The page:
I’m a little bit confused which way to choose. Do i have other solutions? I don’t find any best practices online how can I work around this kinds of problems. I guess many of the programmers who are trying to become familiar in NoSQL world facing similar problems in the beginnings.

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Answers

The project is simple, but you have to support transactions for payment, which makes the whole thing difficult. So, for example, a complex portal system with hundreds of collections (forum, chat, ads, etc…) is in some respect simpler, because if you lose a forum or chat entry, nobody really cares. If you, on the otherhand, lose a payment transaction that’s a serious issue.

So, if you really want a pilot project for MongoDB, choose one which is simple in that respect.

Bring it to the point: if transactional integrity is a must then don’t use MongoDB but use only components in the system supporting transactions. It is extremely hard to build something on top of component in order to provide ACID-similar functionality for non-ACID compliant components. Depending on the individual usecases it may make sense to separate actions into transactional and non-transactional actions in some way…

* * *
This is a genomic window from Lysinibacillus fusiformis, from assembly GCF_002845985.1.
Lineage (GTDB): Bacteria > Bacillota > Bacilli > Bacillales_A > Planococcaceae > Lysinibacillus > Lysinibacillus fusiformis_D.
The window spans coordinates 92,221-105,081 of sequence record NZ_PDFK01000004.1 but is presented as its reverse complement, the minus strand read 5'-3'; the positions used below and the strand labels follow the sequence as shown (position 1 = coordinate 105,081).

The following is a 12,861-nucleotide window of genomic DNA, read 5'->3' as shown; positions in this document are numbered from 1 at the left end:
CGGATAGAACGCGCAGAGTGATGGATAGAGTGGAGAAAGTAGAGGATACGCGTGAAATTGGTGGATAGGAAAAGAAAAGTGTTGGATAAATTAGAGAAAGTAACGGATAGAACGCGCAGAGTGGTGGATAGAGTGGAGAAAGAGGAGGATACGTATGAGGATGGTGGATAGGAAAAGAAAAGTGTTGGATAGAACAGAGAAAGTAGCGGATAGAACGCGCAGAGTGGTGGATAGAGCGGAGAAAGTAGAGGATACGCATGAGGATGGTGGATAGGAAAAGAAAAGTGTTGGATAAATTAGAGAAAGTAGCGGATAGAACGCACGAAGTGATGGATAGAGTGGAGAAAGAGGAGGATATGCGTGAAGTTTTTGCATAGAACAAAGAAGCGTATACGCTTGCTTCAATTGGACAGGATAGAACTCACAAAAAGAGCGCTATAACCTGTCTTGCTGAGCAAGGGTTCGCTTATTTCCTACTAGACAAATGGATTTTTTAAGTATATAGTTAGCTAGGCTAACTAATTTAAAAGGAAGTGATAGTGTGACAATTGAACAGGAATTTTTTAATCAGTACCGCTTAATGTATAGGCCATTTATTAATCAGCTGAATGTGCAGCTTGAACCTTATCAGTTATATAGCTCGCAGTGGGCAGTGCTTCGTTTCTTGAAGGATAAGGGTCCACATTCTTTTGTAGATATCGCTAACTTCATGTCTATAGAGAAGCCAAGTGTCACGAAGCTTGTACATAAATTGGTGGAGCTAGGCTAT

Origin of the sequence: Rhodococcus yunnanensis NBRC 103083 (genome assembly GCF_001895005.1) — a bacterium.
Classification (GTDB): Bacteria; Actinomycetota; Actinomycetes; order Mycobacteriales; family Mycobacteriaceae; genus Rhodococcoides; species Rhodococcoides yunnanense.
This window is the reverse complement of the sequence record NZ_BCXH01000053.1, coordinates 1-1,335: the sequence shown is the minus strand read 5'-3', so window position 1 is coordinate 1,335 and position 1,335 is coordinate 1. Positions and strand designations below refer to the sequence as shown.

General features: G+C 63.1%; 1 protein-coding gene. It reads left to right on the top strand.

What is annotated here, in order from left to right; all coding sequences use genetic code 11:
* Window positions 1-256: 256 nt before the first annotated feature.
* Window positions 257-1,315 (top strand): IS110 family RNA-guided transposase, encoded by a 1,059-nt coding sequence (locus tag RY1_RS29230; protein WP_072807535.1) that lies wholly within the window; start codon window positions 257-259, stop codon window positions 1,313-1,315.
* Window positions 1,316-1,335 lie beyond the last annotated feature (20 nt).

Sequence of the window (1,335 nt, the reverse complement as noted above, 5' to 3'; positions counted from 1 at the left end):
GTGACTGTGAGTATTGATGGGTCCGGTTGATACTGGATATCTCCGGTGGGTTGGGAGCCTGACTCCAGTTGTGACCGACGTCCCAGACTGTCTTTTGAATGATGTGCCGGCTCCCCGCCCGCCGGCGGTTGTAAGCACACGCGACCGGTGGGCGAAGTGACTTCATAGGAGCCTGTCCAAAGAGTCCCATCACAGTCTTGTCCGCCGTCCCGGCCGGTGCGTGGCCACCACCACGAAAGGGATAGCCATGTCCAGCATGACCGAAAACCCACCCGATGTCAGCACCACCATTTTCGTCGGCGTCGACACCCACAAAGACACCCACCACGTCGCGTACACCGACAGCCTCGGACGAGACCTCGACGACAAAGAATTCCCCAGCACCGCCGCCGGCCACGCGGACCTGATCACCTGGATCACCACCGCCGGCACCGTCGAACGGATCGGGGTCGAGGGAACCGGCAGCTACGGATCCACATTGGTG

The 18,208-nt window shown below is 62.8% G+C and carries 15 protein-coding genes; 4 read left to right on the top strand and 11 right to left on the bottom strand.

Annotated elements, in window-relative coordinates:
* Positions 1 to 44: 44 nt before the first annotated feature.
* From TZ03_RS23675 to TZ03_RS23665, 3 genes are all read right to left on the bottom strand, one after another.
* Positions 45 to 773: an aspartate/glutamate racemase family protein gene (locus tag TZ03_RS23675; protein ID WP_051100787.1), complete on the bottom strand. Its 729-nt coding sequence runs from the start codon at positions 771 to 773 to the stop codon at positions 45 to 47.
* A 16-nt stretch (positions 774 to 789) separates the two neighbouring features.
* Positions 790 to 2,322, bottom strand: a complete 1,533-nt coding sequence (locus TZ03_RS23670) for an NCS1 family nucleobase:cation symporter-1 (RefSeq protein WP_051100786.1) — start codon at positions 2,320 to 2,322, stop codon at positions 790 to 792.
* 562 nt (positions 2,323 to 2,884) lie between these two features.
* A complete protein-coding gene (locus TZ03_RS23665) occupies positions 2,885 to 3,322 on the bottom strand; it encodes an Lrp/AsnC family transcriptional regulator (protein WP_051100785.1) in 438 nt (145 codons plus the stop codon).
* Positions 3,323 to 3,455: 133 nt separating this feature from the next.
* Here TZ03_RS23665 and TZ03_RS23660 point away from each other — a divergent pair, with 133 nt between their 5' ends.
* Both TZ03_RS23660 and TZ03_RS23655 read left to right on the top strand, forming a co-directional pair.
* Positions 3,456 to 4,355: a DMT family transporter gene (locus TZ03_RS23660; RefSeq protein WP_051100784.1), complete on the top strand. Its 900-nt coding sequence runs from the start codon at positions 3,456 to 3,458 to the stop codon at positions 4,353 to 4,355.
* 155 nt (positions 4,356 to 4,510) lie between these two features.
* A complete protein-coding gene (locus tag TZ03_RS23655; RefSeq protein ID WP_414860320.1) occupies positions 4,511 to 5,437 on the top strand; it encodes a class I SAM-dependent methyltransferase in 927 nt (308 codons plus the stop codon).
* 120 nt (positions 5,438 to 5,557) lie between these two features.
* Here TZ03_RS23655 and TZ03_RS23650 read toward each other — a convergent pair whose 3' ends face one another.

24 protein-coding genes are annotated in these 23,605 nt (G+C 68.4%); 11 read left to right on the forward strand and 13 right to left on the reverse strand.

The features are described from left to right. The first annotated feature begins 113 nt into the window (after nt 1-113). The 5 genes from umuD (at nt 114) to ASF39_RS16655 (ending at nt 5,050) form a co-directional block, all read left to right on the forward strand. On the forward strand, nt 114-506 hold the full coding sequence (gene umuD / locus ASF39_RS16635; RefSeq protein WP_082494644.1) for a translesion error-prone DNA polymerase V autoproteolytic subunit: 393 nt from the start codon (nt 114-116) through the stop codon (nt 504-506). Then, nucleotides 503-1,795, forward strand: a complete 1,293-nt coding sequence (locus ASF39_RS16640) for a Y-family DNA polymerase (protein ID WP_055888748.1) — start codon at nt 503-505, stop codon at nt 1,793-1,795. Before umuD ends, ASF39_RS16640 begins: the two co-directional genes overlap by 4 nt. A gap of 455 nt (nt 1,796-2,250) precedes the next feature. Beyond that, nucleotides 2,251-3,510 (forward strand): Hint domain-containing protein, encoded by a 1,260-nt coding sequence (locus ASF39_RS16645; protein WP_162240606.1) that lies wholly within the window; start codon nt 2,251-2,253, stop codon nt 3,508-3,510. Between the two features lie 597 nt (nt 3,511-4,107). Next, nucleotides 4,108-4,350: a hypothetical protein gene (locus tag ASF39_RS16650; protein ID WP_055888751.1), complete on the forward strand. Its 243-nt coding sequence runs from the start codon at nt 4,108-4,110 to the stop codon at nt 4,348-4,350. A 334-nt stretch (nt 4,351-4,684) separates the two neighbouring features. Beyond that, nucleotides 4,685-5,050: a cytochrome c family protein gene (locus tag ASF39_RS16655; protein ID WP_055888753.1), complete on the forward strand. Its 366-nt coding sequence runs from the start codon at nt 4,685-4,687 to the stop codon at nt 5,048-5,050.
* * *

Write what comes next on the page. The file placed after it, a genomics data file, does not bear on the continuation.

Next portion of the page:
Transactions are absent in MongoDB for valid reasons. This is one of those things that make MongoDB faster.

In your case, if transaction is a must, mongo seems not a good fit.

May be RDMBS + MongoDB, but that will add complexities and will make it harder to manage and support application.

Now what’s the problem with that? MongoDB can do atomic updates only on one document. In the previous flow it could happen that some kind of error creeps in and the message gets stored in the database but the user’s balance is not gets reduced and/or the transaction is not gets logged.